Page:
Saturday, April 7, 2012

Eschatology in Action

A new book gets at a central theme of this blog:
During the first dozen years of the twenty-first century--from Y2K through 2012--apocalyptic anticipation in America has leapt from the margins of society and into the mainstream. Today, nearly 60 percent of Americans believe that the events foretold in the book of Revelation will come true. But it's not just the Christian Right that is obsessed with the end of the world; secular readers hungry for catastrophe have propelled fiction and nonfiction books about peak oil, global warming, and the end of civilization into best-sellers, while Doomsday Preppers has become one of the most talked-about new reality TV shows on television. How did we come to live in a culture obsessed by the belief that the end is nearly here?

The Last Myth explains why apocalyptic beliefs are surging within the American mainstream today. Tracing the development of our expectation of the end of the world from the beginnings of history through the modern era, and examining the global challenges facing America today, authors Mathew Barrett Gross and Mel Gilles combine history, current events, and psychological and cultural analysis to reveal the profound influence of apocalyptic thinking on America's past, present, and future.

As I wrote in this blog's mission statement, I don't believe in a literal reading of Revelation. The Roman Empire exiled John to Patmos where he wrote his account of the apocalypse. The fantastical imagery of the Book of Revelation allowed John to slip his message past the Roman censors so it could reach the early Church. Christians understood Revelation was an account of how the unjust worldly power of Empire would eventually collapse in the face of the Kingdom of Heaven. It was a message of hope to persecuted Christians. Modern audiences miss the underlying meaning of John's message when they interpret it literally.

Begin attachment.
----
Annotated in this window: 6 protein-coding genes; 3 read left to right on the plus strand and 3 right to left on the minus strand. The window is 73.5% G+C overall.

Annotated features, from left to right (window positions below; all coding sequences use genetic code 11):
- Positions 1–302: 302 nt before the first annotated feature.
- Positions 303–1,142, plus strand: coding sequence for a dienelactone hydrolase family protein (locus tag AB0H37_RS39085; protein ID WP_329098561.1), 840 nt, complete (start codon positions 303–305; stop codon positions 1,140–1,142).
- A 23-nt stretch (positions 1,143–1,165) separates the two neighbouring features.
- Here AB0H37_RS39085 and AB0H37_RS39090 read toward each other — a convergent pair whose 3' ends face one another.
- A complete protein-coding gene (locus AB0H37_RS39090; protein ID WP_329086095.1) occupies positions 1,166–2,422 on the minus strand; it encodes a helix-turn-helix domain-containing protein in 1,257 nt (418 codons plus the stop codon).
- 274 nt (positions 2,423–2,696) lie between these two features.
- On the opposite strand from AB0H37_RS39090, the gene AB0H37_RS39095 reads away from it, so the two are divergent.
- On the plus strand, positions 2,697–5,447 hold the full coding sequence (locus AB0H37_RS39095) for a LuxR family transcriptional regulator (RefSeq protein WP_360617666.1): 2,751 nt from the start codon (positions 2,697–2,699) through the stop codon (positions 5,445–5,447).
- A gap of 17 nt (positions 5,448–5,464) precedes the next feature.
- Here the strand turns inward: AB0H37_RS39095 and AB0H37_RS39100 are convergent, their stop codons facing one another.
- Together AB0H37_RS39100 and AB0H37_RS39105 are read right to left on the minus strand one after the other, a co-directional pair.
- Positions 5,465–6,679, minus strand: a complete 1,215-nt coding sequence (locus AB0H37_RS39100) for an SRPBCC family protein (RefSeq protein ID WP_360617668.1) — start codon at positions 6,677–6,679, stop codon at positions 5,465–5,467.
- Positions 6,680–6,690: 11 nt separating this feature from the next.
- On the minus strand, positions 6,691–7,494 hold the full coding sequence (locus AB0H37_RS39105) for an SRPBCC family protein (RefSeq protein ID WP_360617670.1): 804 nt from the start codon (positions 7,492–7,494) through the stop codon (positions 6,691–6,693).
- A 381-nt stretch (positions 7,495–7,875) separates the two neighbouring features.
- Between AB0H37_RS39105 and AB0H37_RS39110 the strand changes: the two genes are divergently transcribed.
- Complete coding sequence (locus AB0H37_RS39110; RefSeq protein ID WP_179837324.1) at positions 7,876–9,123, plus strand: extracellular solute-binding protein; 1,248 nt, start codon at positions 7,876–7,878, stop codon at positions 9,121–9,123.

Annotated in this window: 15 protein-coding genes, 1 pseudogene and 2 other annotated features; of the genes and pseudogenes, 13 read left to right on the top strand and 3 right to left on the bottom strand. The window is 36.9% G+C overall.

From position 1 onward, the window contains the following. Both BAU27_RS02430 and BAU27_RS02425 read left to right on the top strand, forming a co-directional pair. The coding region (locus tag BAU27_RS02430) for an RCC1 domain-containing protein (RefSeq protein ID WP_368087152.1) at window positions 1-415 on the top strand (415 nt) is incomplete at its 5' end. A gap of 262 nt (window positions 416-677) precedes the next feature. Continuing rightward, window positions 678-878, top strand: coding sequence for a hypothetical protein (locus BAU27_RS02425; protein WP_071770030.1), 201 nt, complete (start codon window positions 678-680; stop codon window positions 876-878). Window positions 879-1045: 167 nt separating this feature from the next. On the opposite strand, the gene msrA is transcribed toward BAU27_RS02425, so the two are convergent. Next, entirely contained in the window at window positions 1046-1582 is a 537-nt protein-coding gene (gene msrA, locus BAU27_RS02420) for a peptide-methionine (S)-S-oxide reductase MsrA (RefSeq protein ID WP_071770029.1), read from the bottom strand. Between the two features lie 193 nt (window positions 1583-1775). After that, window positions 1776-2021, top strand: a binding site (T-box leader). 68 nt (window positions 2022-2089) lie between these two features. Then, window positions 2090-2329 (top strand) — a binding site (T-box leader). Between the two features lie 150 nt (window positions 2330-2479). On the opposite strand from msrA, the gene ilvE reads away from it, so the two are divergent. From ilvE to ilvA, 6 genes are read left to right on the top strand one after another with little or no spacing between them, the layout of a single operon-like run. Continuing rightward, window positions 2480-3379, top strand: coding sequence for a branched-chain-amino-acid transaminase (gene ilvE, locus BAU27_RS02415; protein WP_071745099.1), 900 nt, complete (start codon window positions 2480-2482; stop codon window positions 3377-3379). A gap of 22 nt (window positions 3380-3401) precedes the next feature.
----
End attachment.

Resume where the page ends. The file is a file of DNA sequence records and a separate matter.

As trust in societal institutions fail, it's not surprising people begin to adopt a more apocalyptic outlook. But a fundamentalist approach is inevitably one of despair and confusion. The Kingdom of Heaven is not hidden in the midst of whimsical prophecies. Looking for dragons and anti-Christs and marks of the beast distract from the injustices that are right in front of our faces every day. John of Patmos's vision was one of hope and encouragement for the marginalized. It is strange that the more "apocalyptic" society gets, the more it focuses on paranoia, small mindedness and cultural angst. In other words, the more "apocalyptic" we become as a society, the further we drift from John's central message in Revelation: God will triumph over injustice.

This book is another fantastic read on the subject.

Happy Easter

No comments:

Post a Comment